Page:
Seed production fields can be established from transplants or by direct seeding. Establishing plants in a greenhouse and transplanting to the field will result in the most satisfactory stands for seed production. Plant spacing under transplant conditions should be 4 - 5 feet within row and a minimum of 5 feet between rows. Transplanting into weed barrier fabric can also improve plant establishment and seed production, weed control, and moisture conservation. Transplanting is recommended in the spring prior to hot summer temperatures. . Full seed production is usually reached the second to third year following transplanting.

Plantings can also be established by direct seeding. A minimum of 15 to 20 PLS seeds per linear foot of drill row should be planted. Hand seeding in late fall or very early spring may also be an option. Plant 5 to 10 seeds in a close group at desired spacing and thin to 1 or 2 plants after emergence. Full seed production may be reached the third to fourth year following direct seeding.

Winterfat requires an equivalent of 10 to 12 inches annual precipitation for seed production. Irrigation may only be needed for establishment. Expected seed yields may range from 200 to 400 pounds per acre. Fertilization is not generally recommended unless soil tests indicate severe nutrient deficiencies. Rabbits and rodents can damage stands and may destroy seedlings. Insects such as grasshoppers and Mormon crickets infrequently damage stands beyond recovery.

Harvesting seed is best accomplished by hand stripping. Mechanized harvesting has been used, but seed requires additional conditioning to properly dry and clean excessive trash (leaves, stems, other inert matter). Harvested seed is usually threshed by debearding or run through a hammermill to remove the fine silky hairs that cover the seed followed by screening. This process greatly enhances the ability of the seed to flow through planting equipment. Removing the white hairs that surround the seed can injure the seed resulting in reduced viability, seedling vigor, and stand establishment. One must be extremely careful when threshing seed to limit the amount of mechanical action on the seed to minimize seed damage. Unthreshed seed is recommended for best stand establishment if hand seeding directly or for transplants.

Viability of winterfat seed rapidly decreases after storage for 1 to 2 years even under the best storage conditions. Germination of fresh seed can be as high as 85 to 95 percent. Germination of seed 3 years or older is commonly below 25 percent. It is extremely important to have a current germination test for seed that will be planted. Seeds per pound will vary by accession, but averages 125,000 with bracts intact. Seed conditioned with a hammer-mill to remove bracts averages 200,000 seeds per pound.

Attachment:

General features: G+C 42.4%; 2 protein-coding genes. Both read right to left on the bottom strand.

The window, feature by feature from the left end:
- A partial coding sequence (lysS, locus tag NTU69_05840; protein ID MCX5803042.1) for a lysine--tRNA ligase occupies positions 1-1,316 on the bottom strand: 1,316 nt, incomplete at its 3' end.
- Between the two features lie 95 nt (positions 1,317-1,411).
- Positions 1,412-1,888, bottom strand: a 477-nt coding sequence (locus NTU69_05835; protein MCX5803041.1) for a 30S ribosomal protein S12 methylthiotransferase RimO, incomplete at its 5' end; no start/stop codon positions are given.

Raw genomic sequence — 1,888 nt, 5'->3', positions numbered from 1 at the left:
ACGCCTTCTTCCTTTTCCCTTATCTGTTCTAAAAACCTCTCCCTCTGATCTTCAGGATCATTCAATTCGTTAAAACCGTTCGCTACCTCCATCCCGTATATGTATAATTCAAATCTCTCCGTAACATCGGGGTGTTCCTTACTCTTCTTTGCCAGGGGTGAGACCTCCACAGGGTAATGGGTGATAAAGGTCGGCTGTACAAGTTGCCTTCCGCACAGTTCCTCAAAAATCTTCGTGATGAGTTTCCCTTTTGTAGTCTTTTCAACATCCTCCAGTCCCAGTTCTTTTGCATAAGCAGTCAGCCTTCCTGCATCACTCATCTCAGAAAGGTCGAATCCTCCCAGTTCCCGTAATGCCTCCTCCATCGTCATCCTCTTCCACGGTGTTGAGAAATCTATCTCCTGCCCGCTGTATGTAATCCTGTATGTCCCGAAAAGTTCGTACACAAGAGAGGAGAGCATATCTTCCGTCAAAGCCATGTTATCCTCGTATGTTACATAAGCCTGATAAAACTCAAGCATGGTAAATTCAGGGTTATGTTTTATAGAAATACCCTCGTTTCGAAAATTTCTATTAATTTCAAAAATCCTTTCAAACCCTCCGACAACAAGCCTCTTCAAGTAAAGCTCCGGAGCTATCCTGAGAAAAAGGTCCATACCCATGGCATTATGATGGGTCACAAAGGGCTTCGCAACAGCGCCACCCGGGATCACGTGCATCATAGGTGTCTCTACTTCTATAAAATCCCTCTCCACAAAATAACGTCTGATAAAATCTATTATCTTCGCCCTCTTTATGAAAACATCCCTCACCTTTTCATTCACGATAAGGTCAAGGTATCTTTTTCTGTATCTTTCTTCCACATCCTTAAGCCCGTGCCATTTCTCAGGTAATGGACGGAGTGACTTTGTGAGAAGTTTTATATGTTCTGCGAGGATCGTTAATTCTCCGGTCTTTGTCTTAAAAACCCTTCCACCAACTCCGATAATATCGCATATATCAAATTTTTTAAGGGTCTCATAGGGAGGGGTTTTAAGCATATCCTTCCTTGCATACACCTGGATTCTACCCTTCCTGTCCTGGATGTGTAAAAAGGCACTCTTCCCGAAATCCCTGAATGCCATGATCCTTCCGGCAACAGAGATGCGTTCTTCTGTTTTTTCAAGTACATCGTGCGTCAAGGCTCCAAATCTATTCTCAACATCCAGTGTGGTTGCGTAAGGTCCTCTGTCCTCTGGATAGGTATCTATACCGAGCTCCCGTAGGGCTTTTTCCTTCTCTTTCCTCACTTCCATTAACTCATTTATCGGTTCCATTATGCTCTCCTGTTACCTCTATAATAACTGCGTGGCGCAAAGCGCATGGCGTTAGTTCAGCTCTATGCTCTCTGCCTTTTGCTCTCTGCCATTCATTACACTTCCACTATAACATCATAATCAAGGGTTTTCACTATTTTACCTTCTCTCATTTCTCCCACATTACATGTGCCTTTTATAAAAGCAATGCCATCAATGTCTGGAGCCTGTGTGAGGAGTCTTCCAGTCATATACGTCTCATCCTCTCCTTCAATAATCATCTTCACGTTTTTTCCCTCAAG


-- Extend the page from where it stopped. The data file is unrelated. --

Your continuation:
Cultivars, Improved, and Selected Materials (and area of origin)

Foundation and Registered seed is available through the appropriate state Crop Improvement Association or commercial sources to grow certified seed.

‘Hatch’ winterfat was released in 1985 by the USDA-NRCS Los Lunas Plant Materials Center in cooperation with New Mexico, Colorado, Utah, and Idaho Agricultural Experiment Stations, USDA-Forest Service, and Utah Division of Wildlife Resources. ‘Hatch’ was selected for improved seed production, germination, seedling vigor, and big game wildlife preference.

‘Hatch’ originated from the Hatch, Utah area at a site with 11 to 12 inches annual precipitation, 7300 feet elevation, and a mixed pinyon-juniper to mountain big sagebrush plant community. It performs well in New Mexico, Arizona, western Colorado, southern Utah, and southern Nevada. It is best adapted to upland sites and less adapted to arid desert shrub sites. Field plantings in the northern regions of the Great Basin and Intermountain West generally fail due to poor cold tolerance.

Northern Cold Desert Germplasm Selected Class winterfat was released in 2001 by the USDA-NRCS Aberdeen Plant Materials Center and Idaho Agricultural Experiment Station. Northern Cold Desert Germplasm winterfat was selected for improved cold hardiness and is better adapted to the northern regions of the natural range of winterfat.

Northern Cold Desert Germplasm winterfat is a composite of five accessions of winterfat. These accessions were selected from a collection of 45 accessions evaluated and found to be significantly more cold tolerant than others in the study. Source locations include a site southeast of Price, Utah; a site near Castledale, Utah; a site six miles east of Kanab, Utah; a site along Northfork Road in Washington County, Utah; and a site in Rio Blanco County, Colorado.

The Northern Cold Desert Germplasm winterfat is an erect shrub that can grow to 3 feet tall with a 2 feet diameter canopy cover. It is better adapted to the colder, northern portions of the Great Basin and Intermountain West than Hatch. It tolerates very dry conditions in the 7 – 14 inch annual precipitation zone. It is highly tolerant of alkaline/saline soils and soils derived from limestone parent materials. Uses include rangeland restoration, erosion control, and browse for livestock and wildlife.

Open Range Germplasm winterfat is a Tested Class germplasm released in 2002 by Bridger, Montana Plant Materials Center. It is a composite of three superior accessions from near Terry in Prairie County, Montana; near Bridger in Carbon County, Montana; and near Rawlins in Carbon County, Wyoming. Open Range Germplasm is adapted for use throughout the Northern Great Plains region including north-central U.S. and south-central Canada.


Stevens, R., B. Giunta, K. Jorgensen, & A. Plummer 1977. Winterfat (Ceratoides lanata). Publication No. 77-2 Utah Division of Wildlife Resources. Federal Project W-82-R 1977. 41pp.

Stevens, R., K. Jorgensen, S. Young, & S. Monsen, 1996. Forb and shrub seed production guide for Utah. Utah State University Extension AG 501. 51pp.

Wasser, C. 1982. Ecology and culture of selected species useful in revegetating disturbed lands in the West. USDI Fish & Wildl. Serv. FWS/OBS-82/56. 347 pp.

Prepared By

Daniel G. Ogle, USDA NRCS Idaho State Office, Boise, Idaho